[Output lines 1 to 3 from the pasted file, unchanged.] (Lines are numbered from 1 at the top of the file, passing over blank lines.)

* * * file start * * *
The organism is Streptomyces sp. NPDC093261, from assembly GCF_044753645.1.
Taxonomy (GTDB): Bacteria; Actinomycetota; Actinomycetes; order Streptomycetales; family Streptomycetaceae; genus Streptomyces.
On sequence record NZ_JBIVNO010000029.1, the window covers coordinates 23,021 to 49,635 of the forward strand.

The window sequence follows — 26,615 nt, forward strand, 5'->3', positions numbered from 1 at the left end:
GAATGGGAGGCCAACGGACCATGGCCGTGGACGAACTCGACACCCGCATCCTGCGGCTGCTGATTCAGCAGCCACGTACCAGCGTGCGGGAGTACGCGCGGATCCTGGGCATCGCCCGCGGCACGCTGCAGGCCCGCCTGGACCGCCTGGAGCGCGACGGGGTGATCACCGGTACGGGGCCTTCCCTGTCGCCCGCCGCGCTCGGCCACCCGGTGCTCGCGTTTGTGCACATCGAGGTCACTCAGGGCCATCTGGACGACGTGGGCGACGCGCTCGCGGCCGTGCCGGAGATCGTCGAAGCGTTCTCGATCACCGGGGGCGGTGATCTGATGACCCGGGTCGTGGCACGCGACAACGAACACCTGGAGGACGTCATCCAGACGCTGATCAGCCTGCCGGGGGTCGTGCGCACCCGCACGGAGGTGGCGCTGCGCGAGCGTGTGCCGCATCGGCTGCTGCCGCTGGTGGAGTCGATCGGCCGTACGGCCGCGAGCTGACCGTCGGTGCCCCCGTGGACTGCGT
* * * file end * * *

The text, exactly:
The organism is Streptomyces sp. NPDC093261, from assembly GCF_044753645.1.
Taxonomy (GTDB): Bacteria; Actinomycetota; Actinomycetes; order Streptomycetales; family Streptomycetaceae; genus Streptomyces.
On sequence record NZ_JBIVNO010000029.1, the window covers coordinates 23,021 to 49,635 of the forward strand.